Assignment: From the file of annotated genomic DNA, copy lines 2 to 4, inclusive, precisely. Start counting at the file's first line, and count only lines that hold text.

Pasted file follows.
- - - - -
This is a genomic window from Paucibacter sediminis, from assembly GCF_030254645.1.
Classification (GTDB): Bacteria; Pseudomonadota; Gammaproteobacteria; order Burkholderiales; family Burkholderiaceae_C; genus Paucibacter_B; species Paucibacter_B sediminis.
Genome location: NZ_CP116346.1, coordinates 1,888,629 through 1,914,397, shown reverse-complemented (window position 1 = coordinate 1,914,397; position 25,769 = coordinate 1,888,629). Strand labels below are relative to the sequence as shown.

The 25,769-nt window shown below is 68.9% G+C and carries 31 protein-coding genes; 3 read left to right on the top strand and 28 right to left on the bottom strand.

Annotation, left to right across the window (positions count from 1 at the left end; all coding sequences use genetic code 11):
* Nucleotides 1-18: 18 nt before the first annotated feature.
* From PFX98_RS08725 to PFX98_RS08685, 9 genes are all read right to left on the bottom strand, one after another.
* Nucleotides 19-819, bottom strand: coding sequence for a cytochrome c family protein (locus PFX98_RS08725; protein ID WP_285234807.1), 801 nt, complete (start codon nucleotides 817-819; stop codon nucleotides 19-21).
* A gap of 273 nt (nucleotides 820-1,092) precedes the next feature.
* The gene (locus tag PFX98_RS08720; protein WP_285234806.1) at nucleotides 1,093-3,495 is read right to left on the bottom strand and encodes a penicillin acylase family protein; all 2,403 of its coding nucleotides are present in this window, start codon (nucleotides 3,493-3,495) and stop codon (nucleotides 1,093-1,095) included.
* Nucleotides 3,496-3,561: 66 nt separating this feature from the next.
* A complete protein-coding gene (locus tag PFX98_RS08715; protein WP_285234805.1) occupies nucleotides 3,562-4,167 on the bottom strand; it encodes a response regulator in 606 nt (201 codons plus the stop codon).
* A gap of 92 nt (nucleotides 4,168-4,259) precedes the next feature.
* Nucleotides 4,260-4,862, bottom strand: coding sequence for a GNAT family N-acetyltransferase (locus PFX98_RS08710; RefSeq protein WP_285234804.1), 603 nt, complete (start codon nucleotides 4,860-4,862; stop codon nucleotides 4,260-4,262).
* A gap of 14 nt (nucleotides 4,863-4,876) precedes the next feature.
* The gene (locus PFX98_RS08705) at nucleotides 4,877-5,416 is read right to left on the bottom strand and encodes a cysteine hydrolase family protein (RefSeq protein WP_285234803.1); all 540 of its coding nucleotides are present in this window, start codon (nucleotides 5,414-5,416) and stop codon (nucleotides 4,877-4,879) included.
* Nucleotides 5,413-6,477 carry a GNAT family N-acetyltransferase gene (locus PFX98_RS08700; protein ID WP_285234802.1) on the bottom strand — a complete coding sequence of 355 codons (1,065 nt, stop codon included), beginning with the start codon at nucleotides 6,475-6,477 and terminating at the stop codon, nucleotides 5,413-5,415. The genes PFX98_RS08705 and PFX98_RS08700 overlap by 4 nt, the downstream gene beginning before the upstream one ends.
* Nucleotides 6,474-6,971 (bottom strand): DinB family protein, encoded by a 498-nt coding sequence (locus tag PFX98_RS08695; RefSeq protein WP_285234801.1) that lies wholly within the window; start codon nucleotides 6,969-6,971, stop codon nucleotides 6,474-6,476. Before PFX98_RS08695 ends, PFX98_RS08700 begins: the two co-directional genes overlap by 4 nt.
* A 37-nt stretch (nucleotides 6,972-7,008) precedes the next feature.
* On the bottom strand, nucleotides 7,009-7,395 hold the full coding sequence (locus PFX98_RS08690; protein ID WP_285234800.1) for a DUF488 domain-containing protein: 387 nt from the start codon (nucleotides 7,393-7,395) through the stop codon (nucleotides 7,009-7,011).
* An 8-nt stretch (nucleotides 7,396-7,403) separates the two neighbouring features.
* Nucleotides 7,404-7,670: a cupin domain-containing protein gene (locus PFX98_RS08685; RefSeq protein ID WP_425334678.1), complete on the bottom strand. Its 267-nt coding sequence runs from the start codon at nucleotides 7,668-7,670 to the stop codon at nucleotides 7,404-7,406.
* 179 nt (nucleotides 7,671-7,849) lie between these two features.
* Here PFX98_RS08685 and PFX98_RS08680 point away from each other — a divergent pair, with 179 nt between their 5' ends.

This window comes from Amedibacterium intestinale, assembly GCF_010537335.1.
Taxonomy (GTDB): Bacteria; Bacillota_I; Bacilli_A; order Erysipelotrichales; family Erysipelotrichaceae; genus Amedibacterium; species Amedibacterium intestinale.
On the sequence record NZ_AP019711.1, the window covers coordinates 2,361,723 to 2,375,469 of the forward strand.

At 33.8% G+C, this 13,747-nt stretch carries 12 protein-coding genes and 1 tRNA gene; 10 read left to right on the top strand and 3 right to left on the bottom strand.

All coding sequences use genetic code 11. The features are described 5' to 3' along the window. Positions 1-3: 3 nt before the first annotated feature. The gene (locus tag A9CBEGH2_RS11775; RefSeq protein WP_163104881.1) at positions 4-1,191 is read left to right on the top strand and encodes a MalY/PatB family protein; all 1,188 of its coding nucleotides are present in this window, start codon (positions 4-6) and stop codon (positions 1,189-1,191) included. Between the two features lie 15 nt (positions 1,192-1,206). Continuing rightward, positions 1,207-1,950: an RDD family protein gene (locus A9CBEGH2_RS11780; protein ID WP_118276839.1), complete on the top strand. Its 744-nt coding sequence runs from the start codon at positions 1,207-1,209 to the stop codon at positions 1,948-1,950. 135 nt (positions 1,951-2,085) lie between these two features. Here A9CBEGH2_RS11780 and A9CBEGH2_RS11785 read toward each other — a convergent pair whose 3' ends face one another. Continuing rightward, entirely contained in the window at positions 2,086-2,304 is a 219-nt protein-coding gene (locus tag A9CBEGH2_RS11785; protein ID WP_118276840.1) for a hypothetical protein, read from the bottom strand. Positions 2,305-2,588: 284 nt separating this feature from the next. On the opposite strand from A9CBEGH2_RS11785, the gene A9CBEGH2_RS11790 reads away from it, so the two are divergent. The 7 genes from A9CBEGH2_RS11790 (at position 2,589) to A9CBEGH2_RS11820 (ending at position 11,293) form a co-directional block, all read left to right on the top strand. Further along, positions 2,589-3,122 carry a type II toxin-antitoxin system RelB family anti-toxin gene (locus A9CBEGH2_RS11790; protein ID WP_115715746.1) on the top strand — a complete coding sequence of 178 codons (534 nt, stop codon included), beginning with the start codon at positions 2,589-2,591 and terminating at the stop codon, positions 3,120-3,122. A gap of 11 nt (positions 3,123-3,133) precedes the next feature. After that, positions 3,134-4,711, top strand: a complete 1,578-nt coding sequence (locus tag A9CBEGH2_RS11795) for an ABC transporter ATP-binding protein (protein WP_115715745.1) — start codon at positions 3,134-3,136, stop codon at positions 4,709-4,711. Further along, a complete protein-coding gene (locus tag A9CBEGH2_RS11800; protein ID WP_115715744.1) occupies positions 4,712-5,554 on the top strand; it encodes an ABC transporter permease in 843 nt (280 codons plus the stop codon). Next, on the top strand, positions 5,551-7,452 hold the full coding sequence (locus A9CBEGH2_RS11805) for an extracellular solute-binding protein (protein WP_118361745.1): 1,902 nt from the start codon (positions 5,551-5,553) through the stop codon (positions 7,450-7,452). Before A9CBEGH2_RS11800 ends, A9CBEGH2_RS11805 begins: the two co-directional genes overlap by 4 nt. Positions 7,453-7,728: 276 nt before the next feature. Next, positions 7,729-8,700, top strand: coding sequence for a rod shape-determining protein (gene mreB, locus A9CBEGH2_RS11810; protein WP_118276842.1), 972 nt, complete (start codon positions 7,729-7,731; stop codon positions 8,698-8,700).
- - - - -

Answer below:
Classification (GTDB): Bacteria; Pseudomonadota; Gammaproteobacteria; order Burkholderiales; family Burkholderiaceae_C; genus Paucibacter_B; species Paucibacter_B sediminis.
Genome location: NZ_CP116346.1, coordinates 1,888,629 through 1,914,397, shown reverse-complemented (window position 1 = coordinate 1,914,397; position 25,769 = coordinate 1,888,629). Strand labels below are relative to the sequence as shown.

The 25,769-nt window shown below is 68.9% G+C and carries 31 protein-coding genes; 3 read left to right on the top strand and 28 right to left on the bottom strand.